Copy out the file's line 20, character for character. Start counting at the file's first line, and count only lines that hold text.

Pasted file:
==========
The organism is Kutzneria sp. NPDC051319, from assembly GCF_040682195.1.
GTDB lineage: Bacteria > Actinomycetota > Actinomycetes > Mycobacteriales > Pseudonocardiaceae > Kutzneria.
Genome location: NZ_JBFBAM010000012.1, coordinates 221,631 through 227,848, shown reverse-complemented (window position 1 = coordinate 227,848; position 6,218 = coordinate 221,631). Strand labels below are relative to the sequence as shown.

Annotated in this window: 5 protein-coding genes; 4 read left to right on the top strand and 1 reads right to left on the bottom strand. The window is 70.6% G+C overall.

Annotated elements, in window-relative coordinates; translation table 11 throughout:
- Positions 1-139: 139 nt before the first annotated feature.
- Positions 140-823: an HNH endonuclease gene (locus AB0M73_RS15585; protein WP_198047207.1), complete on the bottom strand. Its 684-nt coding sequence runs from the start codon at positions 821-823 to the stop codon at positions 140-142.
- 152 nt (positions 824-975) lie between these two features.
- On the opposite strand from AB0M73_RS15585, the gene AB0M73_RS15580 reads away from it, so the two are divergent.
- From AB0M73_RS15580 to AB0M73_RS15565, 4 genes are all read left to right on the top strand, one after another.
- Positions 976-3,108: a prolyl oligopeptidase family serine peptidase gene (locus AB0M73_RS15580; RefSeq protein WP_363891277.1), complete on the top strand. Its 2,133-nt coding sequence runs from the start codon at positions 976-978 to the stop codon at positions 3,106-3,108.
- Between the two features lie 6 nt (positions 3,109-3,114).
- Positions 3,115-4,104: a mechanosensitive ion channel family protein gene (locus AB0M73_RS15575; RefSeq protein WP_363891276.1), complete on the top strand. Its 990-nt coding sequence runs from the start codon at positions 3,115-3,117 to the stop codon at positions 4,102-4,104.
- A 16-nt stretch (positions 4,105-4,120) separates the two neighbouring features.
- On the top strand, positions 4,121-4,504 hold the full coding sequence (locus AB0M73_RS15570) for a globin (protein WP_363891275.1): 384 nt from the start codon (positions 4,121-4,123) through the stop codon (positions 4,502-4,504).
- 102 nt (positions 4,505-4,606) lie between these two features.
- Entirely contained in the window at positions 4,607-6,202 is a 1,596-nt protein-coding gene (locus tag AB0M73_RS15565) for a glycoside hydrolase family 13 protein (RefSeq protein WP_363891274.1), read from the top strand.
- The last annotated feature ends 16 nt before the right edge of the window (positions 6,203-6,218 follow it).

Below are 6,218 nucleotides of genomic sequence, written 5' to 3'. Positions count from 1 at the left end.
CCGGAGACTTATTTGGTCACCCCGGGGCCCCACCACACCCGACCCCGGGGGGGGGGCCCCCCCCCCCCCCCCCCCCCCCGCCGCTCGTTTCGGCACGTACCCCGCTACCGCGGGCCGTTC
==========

CCGGAGACTTATTTGGTCACCCCGGGGCCCCACCACACCCGACCCCGGGGGGGGGGCCCCCCCCCCCCCCCCCCCCCCCGCCGCTCGTTTCGGCACGTACCCCGCTACCGCGGGCCGTTC